Ira Stoll dissected the New York Times’ s latest outburst of “sheer hypocrisy masquerading as journalism,” a Sunday front-page attack on the tax-shelter practices of Ronald Lauder, in a Monday post at the New York Sun website -- “Owners of New York Times Used Tax Loopholes the Paper Scored Ambassador Lauder for Using.

 

A decade ago Stoll established Smarter Times, an influential blog of New York Times criticism, before becoming editor of the right-of-center newspaper The New York Sun. The Sun is only an online product now, but Stoll is keeping his hand in Times criticism. In his latest post, Stoll summarized the philanthropic work of Lauder, wealthy heir to the Estee Lauder fortune, then noted how:

By Noel Sheppard | December 1, 2011 | 9:26 AM EST

In an interview with Fox News's Sean Hannity Wednesday, Republican presidential candidate Newt Gingrich made a powerful criticism of the current White House resident.

"Obama can't get reelected in a clean direct honest campaign" (video follows with transcript):

By Mark Finkelstein | December 1, 2011 | 8:26 AM EST

UPDATE: Scarborough Responds--Don't Twist My Criticism of Newt Into Support For Obama

In response to an inquiry from this NewsBuster, Joe Scarborough has made clear that he strongly opposes President Obama's "disastrous" record, urging people not to twist his criticism of Gingrich into support for Obama.  Full Scarborough statement after the jump.

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By Brad Wilmouth | December 1, 2011 | 8:11 AM EST

On Wednesday's Joy Behar Show, HLN host Behar was joined by liberal guests Bill Press and Hilary Rosen to trash the GOP presidential field as the group discussed the latest sexual accusations against Herman Cain, and Newt Gingrich's rise in the polls. Press took a shot at Gingrich early on as he cracked that Cain would be the frontrunner now if he had had an affair while his wife was "dying of cancer":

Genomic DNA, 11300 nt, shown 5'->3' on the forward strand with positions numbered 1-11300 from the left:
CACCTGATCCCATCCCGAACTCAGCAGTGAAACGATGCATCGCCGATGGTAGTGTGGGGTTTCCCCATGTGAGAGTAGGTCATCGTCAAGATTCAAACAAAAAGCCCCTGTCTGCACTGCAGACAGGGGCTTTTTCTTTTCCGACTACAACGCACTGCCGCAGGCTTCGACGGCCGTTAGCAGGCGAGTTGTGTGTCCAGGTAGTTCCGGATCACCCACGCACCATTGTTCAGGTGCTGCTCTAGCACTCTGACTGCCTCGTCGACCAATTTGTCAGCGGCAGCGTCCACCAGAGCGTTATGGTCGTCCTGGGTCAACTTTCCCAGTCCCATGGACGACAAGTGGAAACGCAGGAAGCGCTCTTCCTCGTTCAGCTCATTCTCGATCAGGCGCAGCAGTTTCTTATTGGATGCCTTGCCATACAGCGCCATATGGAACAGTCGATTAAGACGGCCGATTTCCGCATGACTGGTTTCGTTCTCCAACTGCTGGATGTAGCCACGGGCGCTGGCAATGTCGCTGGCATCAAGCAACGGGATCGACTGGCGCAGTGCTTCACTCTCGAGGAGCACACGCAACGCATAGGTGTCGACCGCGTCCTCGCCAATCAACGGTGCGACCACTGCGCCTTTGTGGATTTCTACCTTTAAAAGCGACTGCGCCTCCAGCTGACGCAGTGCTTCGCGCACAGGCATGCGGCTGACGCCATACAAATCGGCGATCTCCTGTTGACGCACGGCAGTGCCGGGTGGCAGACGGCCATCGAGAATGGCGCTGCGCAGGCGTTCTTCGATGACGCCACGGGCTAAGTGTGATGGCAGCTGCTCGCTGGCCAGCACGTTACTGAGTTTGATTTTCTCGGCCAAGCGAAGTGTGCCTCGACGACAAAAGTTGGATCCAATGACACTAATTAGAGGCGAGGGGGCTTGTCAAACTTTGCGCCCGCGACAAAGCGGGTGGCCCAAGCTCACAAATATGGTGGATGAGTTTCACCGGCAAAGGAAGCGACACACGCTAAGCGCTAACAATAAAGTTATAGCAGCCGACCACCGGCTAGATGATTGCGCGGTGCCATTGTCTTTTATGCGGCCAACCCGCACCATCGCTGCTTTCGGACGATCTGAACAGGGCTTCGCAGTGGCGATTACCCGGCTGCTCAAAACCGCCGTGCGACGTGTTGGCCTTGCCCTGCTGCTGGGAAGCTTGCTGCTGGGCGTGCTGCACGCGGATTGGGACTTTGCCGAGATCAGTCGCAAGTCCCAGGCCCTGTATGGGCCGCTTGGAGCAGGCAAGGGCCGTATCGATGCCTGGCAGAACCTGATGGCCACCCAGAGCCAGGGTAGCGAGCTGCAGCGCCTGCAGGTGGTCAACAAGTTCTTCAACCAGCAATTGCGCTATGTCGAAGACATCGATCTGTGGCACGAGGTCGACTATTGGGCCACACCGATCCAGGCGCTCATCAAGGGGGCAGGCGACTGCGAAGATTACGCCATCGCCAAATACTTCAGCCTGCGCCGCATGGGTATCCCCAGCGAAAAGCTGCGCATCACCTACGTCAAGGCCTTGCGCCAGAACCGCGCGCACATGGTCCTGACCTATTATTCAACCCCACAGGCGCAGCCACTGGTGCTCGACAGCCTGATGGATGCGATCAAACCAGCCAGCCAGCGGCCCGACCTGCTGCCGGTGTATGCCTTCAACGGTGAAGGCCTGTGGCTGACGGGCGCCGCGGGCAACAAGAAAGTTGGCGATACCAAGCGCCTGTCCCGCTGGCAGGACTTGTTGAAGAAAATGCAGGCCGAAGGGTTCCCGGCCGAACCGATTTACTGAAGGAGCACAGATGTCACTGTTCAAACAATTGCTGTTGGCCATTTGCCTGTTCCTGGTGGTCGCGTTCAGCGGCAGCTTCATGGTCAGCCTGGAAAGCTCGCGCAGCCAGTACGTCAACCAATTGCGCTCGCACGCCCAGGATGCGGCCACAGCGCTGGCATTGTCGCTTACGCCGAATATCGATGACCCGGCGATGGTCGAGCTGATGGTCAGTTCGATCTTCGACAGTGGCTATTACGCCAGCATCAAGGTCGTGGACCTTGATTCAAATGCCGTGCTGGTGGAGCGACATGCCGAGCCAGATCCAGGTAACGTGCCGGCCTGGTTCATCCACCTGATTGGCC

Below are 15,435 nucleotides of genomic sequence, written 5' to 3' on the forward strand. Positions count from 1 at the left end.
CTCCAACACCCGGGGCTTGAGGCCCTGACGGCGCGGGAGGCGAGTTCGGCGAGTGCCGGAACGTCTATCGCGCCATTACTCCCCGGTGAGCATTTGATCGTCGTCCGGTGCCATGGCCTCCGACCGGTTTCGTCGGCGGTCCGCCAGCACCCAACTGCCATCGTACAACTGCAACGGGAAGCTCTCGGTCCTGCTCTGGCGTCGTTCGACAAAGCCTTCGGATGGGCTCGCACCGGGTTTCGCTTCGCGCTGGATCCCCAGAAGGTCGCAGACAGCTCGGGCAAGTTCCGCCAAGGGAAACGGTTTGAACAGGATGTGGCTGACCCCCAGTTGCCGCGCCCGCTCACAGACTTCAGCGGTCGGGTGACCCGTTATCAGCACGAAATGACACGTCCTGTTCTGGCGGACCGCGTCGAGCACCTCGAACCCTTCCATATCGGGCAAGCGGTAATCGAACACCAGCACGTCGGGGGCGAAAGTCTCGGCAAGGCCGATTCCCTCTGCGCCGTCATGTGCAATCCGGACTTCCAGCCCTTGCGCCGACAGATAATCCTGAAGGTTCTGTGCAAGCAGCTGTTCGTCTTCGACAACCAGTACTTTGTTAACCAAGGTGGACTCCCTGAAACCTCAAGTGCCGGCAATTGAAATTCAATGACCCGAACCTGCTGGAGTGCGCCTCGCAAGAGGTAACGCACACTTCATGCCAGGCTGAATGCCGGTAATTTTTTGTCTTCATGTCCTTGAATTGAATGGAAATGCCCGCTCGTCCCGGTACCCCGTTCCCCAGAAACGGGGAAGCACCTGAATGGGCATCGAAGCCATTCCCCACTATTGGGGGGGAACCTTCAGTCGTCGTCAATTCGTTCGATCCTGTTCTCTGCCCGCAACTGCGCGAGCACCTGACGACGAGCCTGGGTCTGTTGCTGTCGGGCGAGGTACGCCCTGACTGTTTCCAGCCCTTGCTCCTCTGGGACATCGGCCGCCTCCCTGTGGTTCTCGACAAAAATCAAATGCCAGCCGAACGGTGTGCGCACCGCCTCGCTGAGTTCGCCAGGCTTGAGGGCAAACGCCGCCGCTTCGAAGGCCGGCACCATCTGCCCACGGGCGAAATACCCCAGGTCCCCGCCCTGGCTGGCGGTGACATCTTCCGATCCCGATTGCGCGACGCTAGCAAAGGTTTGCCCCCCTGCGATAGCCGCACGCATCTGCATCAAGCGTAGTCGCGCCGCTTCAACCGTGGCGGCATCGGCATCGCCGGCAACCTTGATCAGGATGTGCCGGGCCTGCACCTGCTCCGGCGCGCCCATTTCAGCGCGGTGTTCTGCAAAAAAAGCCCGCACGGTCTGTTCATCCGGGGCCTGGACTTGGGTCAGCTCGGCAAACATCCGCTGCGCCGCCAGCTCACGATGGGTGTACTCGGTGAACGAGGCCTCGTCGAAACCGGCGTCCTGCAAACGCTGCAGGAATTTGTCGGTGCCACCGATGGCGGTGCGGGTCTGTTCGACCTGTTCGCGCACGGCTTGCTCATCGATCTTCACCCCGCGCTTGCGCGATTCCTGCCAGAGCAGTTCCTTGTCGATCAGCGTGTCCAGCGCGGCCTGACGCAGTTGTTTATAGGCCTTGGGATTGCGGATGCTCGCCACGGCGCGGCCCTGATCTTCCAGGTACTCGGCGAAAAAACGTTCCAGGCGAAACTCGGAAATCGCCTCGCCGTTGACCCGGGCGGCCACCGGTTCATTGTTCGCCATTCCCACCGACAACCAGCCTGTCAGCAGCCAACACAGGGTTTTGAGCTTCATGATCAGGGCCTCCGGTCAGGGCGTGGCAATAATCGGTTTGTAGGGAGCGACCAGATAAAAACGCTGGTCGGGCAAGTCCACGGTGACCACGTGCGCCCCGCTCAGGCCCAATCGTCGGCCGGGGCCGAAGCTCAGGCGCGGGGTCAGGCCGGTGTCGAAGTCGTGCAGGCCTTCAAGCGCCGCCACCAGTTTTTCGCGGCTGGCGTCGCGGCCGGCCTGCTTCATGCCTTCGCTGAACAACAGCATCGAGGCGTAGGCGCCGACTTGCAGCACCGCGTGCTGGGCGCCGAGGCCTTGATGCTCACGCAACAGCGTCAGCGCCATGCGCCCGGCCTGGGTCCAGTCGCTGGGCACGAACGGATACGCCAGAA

By Tim Graham | December 1, 2011 | 7:50 AM EST

CNN anchor Carol Costello mocked the annual "War on Christmas" theme on Wednesday morning's Newsroom. Liberal Rhode Island Gov. Lincoln Chafee (I) said he would light the state's "holiday tree" and "Fox News, as it does every year, went crazy." Apparently, the calmer CNN mocks this at the same time it lines it up to be its "Talk Back" feature for audience reaction.

Costello underlined the liberal nature of CNN by then reading from Jason Linkins of The Huffington Post about how this whole "war on Christmas" just "never was" and is insulting to Christians, such as himself. But Costello drained out the HuffPo writer's talk of Christians issuing "fatwas" and carrying around an "insane persecution complex."

By Noel Sheppard | December 1, 2011 | 12:13 AM EST

As NewsBusters previously reported, the gang on MSNBC's Morning Joe Wednesday got into a serious discussion about whether or not Barack Obama actually likes his current job.

In the middle of this exchange, when Mika Brzezinski - who appeared uncomfortable with all the criticism of her beloved president - started defending him, co-host Joe Scarborough smacked her down saying, "Stop the apologizing" (video follows with transcript and commentary):

By Tom Blumer | November 30, 2011 | 11:52 PM EST